When you write about fear, you want your readers to experience anything from a tingle between their shoulder blades to blood-curdling horror. Writing effective fear is a good trick to master. Here’s a look at the mechanics behind fear, the elements that make up a perfect horror flick, and the techniques you can use to terrify your readers.
Different Types of Fear
You can be irrationally scared of ducks, but not in the same way that you are rationally afraid of drowning. You can fear an immediate risk, like when you’re trapped in a burning house, or you can fear the might-be risks, like when you have a flat tire in the middle of the night on some unknown road.
Fear is varied. It’s also character-specific. Some people tend to be scared because of active imaginations; others might jump at noises because they suffer PTSD; yet others are simply rationally afraid of being hurt.
You have to know what moves your character to fear in order to take advantage of it.
Fear comes down to a change in metabolism and organ functions at the presence of a perceived risk. Here are some symptoms that follow:
- Your glands start releasing adrenaline
- Your heartbeat and breathing rate go up
- Your pupils dilate to let in more light
- Your sensitivity to noise, motion, and touch goes up through the roof
- Your perception of time passage might heighten
- You feel the “fight or flight” mechanism in action
- In extremes, you might experience a “freeze” reaction
Use these common reactions as a baseline for your characters’ behavior when scared.
Your Own Fears
Close your eyes and think of the two or three scariest things you’ve ever experienced. Dig deep. Often you will draw from your own fear in some way to write horror—yes, even if you haven’t been buried alive and that’s in the cards for your character.
Make a list of what you were thinking, feeling, smelling, and hearing during these experiences. Involve your senses and your memory. Write down the buzz-words. Now, you can take your reaction and work it into a scene. Don’t be afraid to have fun with it, and if you find it hard to write about, create a character and make them do it. (Note: This is therapeutic, too, for those hard-to-deal-with events.)
Learn From Others
Who is your Master of Horror? Find what thrills you and take it in like a sponge. Read and watch all the suspense and horror you can find, even some things out of your genre. Break the language barrier, too: Koji Suzuki’s Ringu (which became the Japanese horror movie Ringu and the remake The Ring) is an excellent example.
Break these stories and storylines down: What’s scary and why? What’s a cheap thrill and jump scare, and what’s long-term suspense?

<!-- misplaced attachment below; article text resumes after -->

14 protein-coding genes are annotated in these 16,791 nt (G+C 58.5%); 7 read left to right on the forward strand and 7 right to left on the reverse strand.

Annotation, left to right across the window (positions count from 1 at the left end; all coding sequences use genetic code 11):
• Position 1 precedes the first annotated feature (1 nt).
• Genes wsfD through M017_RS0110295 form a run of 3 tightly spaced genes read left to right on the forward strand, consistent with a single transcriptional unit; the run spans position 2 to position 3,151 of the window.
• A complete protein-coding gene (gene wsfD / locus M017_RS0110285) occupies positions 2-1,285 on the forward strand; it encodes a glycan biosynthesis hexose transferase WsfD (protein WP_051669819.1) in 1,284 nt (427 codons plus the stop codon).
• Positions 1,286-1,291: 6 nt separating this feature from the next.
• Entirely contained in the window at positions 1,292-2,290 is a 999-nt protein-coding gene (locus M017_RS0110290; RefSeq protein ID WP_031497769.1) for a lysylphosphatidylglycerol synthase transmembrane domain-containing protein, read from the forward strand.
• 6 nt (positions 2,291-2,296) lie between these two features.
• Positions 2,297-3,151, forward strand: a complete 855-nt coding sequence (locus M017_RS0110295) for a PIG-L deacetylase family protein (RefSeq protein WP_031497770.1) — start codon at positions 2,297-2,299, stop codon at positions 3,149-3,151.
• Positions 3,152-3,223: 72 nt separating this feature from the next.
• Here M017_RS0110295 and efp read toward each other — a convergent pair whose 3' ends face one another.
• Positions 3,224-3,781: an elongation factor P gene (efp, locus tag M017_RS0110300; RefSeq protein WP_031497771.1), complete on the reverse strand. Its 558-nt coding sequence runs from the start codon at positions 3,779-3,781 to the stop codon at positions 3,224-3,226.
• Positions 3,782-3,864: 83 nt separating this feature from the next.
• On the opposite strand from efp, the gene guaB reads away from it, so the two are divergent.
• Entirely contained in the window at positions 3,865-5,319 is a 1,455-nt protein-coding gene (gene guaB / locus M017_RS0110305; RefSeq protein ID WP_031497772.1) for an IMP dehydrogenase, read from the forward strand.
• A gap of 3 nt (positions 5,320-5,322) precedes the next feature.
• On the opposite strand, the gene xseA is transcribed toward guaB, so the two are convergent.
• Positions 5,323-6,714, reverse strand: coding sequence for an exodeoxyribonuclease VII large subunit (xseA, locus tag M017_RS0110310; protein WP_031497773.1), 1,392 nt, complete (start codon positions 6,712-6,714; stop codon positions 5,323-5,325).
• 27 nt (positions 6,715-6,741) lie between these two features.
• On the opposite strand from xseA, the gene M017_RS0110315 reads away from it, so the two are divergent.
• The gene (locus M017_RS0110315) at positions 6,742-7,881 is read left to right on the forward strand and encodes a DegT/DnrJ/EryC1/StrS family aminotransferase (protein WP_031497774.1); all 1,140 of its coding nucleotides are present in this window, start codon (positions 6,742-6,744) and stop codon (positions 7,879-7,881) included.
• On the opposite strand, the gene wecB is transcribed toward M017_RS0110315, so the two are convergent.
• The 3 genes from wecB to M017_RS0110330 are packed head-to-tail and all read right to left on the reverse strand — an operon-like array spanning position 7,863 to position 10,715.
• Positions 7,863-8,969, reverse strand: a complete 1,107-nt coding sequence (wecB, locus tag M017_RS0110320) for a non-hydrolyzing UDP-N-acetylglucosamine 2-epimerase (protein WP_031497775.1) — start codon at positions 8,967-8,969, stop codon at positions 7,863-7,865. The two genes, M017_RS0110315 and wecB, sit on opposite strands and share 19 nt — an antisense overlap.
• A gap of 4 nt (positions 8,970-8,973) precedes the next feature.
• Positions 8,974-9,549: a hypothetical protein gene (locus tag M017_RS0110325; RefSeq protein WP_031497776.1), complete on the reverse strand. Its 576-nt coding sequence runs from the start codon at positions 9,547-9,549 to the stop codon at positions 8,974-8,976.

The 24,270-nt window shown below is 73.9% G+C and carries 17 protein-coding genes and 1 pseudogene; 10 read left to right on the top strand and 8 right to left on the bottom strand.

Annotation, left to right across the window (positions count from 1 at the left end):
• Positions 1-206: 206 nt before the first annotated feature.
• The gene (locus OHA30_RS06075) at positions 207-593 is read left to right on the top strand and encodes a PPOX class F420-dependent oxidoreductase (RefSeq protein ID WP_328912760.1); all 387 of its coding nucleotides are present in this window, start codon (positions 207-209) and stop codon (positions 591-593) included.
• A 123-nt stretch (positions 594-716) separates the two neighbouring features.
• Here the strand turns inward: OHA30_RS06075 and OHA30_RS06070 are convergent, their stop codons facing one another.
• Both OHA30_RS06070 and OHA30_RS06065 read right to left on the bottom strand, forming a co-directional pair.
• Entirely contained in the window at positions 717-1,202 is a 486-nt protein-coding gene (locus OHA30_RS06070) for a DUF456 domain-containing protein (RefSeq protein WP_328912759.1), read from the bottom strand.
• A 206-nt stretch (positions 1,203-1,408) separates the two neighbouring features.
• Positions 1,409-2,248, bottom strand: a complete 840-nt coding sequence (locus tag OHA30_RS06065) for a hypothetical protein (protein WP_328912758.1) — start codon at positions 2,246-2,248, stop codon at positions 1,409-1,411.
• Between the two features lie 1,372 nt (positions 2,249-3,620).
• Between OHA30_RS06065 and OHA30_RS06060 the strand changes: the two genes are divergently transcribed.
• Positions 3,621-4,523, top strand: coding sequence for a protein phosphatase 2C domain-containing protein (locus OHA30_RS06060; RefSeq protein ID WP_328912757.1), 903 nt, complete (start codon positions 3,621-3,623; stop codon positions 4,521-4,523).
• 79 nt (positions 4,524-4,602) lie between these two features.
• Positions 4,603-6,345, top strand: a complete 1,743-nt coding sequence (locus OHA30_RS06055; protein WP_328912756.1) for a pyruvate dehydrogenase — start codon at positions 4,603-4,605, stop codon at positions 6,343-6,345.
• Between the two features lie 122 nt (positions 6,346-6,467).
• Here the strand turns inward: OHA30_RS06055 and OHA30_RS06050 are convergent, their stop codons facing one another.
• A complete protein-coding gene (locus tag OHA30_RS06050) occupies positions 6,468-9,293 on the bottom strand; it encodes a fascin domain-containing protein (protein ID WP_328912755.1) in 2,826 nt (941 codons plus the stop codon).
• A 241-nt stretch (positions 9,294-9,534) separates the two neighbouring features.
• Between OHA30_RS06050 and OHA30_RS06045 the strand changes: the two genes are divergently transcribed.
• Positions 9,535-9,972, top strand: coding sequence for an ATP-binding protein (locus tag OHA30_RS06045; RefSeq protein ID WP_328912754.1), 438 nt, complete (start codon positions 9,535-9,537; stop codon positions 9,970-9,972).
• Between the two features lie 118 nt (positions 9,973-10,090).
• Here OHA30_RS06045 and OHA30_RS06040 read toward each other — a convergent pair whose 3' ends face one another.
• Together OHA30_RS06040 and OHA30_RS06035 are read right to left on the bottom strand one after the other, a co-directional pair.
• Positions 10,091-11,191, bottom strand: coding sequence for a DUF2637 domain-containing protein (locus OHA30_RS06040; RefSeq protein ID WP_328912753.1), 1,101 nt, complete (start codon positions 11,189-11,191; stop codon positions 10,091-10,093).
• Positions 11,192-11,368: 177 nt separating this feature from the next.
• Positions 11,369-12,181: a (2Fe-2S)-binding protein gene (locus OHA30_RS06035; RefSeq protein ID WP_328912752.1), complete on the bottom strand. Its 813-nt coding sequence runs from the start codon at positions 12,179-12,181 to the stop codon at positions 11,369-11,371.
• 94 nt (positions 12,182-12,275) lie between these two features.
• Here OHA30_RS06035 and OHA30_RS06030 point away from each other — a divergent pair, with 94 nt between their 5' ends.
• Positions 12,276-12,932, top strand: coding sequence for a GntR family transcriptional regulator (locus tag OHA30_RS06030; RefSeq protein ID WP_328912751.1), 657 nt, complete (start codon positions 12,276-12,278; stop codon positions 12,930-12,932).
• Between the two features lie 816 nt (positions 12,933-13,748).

A good horror book or movie makes you jump in all the right bits; an excellent one makes you go to bed and pull the covers over your head just in case. Great horror just sticks. One example is IT and the fact that many are scared of clowns decades after.
Fear That Sticks
Set the atmosphere when you write. Dim the lights, put on scary music. You know you’re writing great horror—and I’ve heard many best-selling authors say this—when you manage to scare the daylights out of yourself.
In 2004, researchers came up with the perfect formula for what elements makes a horror movie scary:
(ES + U + CS + T) squared + S + (TL + F)/2 + (A + DR + FS)/N + sin(x) - 1
Yes, that looks like enough math to terrify anyone. Let’s go over it section by section.
You get more fear (squared) when you add up EScalating music, the Unknown, Chase Scenes and being (or feeling) Trapped.
You get some fear when you add Shock.
You can add fear by creating a good blend of True Life and Fantasy (too much of either might undermine your efforts).
You get fear from being Alone in a Dark Room with an ominous Film Setting, but that effect might decrease when the Number of characters rises.
Near the end, sin(x) represents Gore. Note that sin(x) can take a positive or a negative value, which means that there is definitely such a thing as too much and too little gore.
Finally, we have - 1 to represent Stereotypes, which are a bad habit anywhere and can kill a horror story by making it banal.
That’s every slasher movie ever made in mathematical terms. Those, you’ll notice, are also elements contained in most suspense, horror, thriller and crime books and you can apply them to figure out just how effective your scene is. (In case you were wondering, Kubrick’s The Shining topped the study.)
Going Over the Top
It becomes easy to go overboard when writing horror. Here are some points for what to avoid:
- It’s not all about cheap thrills, jump scares and gore; subtle horror goes further and eventually readers will notice if you’re trying to cheat them out of it.
- “Nobody would do that!” is not something you want people to think when they read your story. Put thought into how people would rationally react put into that situation.
- Horror can also be pushed to the point where the reader thinks it is completely unnecessary, just disgusting and not scary at all. There is a line. Don’t step over it.
- There are very few “damsels in distress” in the old sense, and you should never push that line to create a completely helpless character.
- Horror for children can be scary, but never too scary. (A great piece on this is Writing Horror for Children by François Bloemhof; you can find that collected in Horror 101: The Way Forward.)
Armed with this knowledge of fear, go scare your readers, and most importantly, yourself!